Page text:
SpaceX late last month successfully completed the first in a series of tests on its latest suborbital "Starhopper" prototype.
The experiment, which required the vehicle to rise from the launch platform to a height of 20 feet (65 feet) which was conducted after multiple delays. The 22-second flight was enough for SpaceX to test Star Hopper's lift-off and landing capabilities.
The Big Rocket (BFR): the "Super Heavy" booster and a 100-person spacecraft called Starship. Additional tests are scheduled, and the next one, a 200-meter "hop," wants to take place soon.
CEO Elon Musk's goal of Starship is to revolutionize space and put humans on Mars. Starship also wants to use additional tasks such as satellite deployment, vehicle refueling, space tourism and even suborbital flight. Starship's final version is likely to have a compressed volume of about 35,000 cubic feet, which could be up to 40 cabins, large common areas, central storage, a galley and a solar -flare shelter for Mars missions, plus 1
The journey toward the BFR's completion has not been a short one. It officially started in September 2008 with the launch of Falcon 1, the first privately-developed liquid-fuel rocket to reach Earth orbit. SpaceX score a $ 1.6 billion CRS (Commercial Resupply Services) contract with NASA the same year; the company delivered supplies to the ISS (International Space Station) and performed other tasks defined within the contract.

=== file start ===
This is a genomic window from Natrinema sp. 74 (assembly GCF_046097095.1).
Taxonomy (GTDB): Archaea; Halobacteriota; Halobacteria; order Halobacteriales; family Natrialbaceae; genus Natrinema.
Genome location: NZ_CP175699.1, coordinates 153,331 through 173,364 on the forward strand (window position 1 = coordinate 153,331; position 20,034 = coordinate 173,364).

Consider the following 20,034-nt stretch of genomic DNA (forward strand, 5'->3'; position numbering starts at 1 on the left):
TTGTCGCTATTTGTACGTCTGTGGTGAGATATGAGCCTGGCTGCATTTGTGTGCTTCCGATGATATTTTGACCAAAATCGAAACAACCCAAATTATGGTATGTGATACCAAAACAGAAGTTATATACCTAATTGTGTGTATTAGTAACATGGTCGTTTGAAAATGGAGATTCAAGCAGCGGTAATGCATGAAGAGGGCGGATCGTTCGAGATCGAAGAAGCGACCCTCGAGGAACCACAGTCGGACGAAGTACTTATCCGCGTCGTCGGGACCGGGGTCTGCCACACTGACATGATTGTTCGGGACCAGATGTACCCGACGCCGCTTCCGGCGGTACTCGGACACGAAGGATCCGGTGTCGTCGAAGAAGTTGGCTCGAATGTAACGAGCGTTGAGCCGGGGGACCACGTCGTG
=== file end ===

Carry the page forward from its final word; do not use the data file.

In 2012, SpaceX made history with the Dragon again, its free-flying spacecraft became the first private spacecraft to visit the International Space Station. The Dragon was launched into orbit by a Falcon 9 launch vehicle, which at that time was rockable.
The waste of disposable rockets was one of the main factors that hampered competitiveness and growth, and SpaceX did not wait too long to remedy the problem. The solution came in 2013 when the "Grasshopper" program was completed. The in-flight review of the Grasshopper prototype has become a redesign of Falcon 9, which has become a reusable first stage, enabling a vertical take-off and landing. (The Falcon 9 still propels the Dragon's spacecraft on its regular cargo delivery flights to the ISS.)
In 2014, NASA awarded SpaceX a commercial-crew contract worth $ 2.6 billion (aka Crew Dragon), which is designed to carry astronauts to Earth orbit and beyond.
In 2018, SpaceX made the first flight of the Falcon Heavy, which called "the world's most powerful operational rocket by a factor of two, capable of carrying large payloads to orbit and supporting missions as far as the moon or mars "This year saw the first automated docking of a crew with the ISS, a necessary step before it can carry over to the ISS, scheduled for November.
Big Falcon Rocket
All of those breakthroughs and achievements – reusability, vertical landing, high-capacity payloads, crewed flights and automated docking procedures – will tie into the Big Falcon Rocket. Once released, it is expected to replace the entire SpaceX fleet, including the Falcon 9 and Falcon Heavy Launch Vehicles, as well as the Dragon. This is because SpaceX estimates BFR launches will be cheaper than the existing fleet because of the full reusability, high capacity and precision landing features of the new model. The stakes are high for the company.
SpaceX plans to become a cornerstone of Mars colonization. To that end, multiple Starships wants to be launched on Mars to serve as storage for equipment, spare parts and, most importantly, leftover rocket fuel. The accumulated fuel may or may not return to Earth, turning the journey into a round trip, rather than making Mars a final destination.
The first flight of the BFR is scheduled for 2020. It wants to be interesting to see the Big Rocket and the Starship wants to live up to expectations. Let's hope they do.
Jurica Dujmovic is a MarketWatch columnist.